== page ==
If you’ve ever mindlessly driven or repeatedly read the same book page, you could be experiencing sleep deprivation. Experts generally recommend adults sleep seven to nine hours nightly. Conversely, sleep deprivation statistics indicate about 35% of adults get insufficient sleep, with about 33% averaging less than six hours. This silent condition is increasingly becoming a challenge.
Numerous voluntary factors can cause sleep deprivation, such as work, study and sleeping habits. Consuming excess stimulants like caffeine near bedtime or using electronic devices can interrupt natural circadian rhythms promoting sleep. Sleep neglect to complete work assignments, travel resulting in jet lag and nontraditional work schedules can also contribute to sleep deprivation.
External factors like outside noise, others in the home and bright lights can keep you awake. These issues are amplified by underlying conditions like sleep apnea and insomnia.
Sleep deprivation can have multiple effects on those experiencing it, from physical and mental to emotional.
Body and Mind
Adequate sleep promotes a healthy immune system. Those who don’t get enough may fall ill easily and have longer recoveries.
The importance of sleep for mental health also can’t be underestimated. Sleep deprivation can worsen mental health challenges like depression, psychosis and bipolar disorders. As a result of insufficient shut-eye, the brain struggles to place events into the proper emotional perspectives, impacting relationships. The condition can also affect memory, producing an inability to recall details and fostering a perception of forgetfulness.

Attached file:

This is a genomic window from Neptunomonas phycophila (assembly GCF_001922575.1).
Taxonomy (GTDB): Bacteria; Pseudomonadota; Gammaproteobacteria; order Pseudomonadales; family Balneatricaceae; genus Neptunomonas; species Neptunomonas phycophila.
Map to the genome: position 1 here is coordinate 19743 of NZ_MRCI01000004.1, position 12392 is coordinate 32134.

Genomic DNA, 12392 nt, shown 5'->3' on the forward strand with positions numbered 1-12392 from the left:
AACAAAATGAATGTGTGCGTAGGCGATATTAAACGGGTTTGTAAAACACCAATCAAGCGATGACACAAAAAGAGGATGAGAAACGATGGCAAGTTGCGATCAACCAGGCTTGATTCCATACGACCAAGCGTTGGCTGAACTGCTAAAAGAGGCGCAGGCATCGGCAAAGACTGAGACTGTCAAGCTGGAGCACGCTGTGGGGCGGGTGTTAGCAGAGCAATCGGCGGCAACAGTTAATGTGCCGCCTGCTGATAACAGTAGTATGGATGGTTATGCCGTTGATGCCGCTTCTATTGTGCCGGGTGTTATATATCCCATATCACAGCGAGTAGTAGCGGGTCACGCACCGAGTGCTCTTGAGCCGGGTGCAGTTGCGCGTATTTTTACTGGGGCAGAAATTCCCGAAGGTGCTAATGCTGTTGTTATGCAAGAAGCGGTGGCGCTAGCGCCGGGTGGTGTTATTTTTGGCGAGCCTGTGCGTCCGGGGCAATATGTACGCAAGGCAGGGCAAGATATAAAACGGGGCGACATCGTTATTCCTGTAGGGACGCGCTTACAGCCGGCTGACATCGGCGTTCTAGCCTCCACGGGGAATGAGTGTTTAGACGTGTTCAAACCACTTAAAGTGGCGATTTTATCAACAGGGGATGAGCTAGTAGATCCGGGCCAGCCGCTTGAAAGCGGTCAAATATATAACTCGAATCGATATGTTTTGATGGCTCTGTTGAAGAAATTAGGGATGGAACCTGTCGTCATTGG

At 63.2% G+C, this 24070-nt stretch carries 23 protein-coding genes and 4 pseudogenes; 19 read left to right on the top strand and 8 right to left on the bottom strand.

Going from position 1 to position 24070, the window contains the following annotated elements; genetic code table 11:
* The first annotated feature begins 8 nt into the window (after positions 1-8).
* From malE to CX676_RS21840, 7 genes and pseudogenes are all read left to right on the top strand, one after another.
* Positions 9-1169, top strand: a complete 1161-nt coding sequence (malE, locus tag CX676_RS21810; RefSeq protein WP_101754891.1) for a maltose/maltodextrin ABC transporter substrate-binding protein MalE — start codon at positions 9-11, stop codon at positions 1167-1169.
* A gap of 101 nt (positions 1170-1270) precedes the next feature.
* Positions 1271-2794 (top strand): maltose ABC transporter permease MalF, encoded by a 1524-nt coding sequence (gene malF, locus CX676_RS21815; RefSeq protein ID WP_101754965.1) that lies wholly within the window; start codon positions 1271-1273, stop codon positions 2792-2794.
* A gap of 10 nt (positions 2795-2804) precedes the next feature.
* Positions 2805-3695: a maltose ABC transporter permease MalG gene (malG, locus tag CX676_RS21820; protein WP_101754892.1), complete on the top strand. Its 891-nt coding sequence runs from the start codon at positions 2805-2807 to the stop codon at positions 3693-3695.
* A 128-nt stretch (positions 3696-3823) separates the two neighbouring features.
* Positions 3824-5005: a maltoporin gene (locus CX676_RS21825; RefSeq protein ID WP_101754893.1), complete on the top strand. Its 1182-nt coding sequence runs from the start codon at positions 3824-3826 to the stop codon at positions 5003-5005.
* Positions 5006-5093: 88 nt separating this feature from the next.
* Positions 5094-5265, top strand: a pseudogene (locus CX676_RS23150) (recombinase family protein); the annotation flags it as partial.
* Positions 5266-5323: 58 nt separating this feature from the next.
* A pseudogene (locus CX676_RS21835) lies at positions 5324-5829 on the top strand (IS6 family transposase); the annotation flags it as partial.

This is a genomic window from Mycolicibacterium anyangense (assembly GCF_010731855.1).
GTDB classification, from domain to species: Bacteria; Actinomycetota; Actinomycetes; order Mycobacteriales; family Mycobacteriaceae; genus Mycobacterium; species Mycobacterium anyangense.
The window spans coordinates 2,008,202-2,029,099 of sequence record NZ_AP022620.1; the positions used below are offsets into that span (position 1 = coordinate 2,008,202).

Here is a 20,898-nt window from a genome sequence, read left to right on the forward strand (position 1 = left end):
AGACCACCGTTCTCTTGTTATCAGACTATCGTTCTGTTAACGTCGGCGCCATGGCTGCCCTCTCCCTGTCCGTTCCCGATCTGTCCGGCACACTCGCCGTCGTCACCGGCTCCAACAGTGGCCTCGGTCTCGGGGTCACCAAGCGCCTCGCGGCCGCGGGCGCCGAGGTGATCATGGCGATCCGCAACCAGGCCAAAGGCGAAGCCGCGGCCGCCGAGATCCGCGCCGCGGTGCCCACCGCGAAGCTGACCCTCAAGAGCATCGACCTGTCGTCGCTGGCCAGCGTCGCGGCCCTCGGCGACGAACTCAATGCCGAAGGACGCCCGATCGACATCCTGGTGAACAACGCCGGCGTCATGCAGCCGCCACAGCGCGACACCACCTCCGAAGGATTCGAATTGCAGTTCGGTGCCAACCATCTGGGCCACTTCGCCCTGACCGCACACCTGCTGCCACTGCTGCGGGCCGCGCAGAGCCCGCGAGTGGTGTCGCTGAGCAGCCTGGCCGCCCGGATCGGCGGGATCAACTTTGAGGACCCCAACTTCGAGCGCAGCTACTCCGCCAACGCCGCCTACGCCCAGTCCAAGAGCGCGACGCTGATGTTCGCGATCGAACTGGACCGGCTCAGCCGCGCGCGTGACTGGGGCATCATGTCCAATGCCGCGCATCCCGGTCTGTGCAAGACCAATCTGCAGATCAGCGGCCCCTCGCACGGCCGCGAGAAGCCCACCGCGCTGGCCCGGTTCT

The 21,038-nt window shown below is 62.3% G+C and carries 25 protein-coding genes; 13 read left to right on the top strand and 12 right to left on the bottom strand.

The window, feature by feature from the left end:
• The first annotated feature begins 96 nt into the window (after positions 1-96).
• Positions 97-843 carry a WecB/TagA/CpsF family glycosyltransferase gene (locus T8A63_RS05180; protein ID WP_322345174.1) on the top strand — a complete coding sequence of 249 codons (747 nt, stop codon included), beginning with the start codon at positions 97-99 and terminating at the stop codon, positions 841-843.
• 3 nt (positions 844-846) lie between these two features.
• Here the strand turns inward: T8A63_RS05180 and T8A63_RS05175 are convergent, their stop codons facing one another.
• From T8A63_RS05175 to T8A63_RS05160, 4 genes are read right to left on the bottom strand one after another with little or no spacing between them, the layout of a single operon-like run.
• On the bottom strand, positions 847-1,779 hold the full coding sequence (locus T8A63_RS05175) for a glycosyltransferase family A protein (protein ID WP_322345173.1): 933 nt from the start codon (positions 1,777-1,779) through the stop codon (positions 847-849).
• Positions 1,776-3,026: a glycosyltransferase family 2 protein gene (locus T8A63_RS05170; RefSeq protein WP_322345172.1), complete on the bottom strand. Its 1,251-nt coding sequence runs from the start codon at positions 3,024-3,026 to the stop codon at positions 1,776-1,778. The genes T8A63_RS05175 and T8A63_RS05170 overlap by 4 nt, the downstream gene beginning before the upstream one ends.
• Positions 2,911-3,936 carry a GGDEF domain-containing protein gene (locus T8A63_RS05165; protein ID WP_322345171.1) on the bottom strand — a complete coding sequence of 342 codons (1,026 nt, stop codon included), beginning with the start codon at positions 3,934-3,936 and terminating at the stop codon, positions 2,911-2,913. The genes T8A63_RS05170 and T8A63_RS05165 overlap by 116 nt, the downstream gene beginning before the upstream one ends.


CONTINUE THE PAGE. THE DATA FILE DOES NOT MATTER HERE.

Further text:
Veterans and PTSD
Recent research revealed that veterans averaged even less nightly sleep. Of those surveyed, 70% reported having trouble falling asleep, and 75% reported insomnia. These symptoms may directly result from post-traumatic stress disorder (PTSD).
Veterans are also susceptible to sleep apnea and sleep paralysis, a frightening condition where one cannot move or speak and may hallucinate. While this disorder occurs less commonly in the general population, it’s more prevalent in those with PTSD.
Children and young adults require even more sleep since their bodies are still developing. Experts recommend eight to 10 hours nightly for teens, yet about 70% or more of high school students aren’t getting that amount.
Common causes include staying up late to study, hectic activity or work schedules and energy drink consumption. Sleep deprivation in this age group can suppress the growth hormone, trigger mental health challenges and increase risky behaviors.
If you’ve ever driven while drowsy, you’re not alone. At least half of U.S. adults report doing so, with 20% reporting falling asleep. Drowsy driving is nearly as dangerous as drunk driving because sleep deprivation can have similar impacts on the body as alcohol, with slower reaction times and drifting.